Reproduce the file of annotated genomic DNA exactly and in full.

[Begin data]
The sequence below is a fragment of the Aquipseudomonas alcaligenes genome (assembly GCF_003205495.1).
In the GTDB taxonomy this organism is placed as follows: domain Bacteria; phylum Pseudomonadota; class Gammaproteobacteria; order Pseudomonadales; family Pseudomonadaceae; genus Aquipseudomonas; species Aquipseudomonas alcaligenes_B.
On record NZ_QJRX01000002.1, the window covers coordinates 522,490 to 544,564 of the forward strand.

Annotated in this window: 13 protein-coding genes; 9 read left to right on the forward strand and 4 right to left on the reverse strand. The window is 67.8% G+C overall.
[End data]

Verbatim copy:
The sequence below is a fragment of the Aquipseudomonas alcaligenes genome (assembly GCF_003205495.1).
In the GTDB taxonomy this organism is placed as follows: domain Bacteria; phylum Pseudomonadota; class Gammaproteobacteria; order Pseudomonadales; family Pseudomonadaceae; genus Aquipseudomonas; species Aquipseudomonas alcaligenes_B.
On record NZ_QJRX01000002.1, the window covers coordinates 522,490 to 544,564 of the forward strand.

Annotated in this window: 13 protein-coding genes; 9 read left to right on the forward strand and 4 right to left on the reverse strand. The window is 67.8% G+C overall.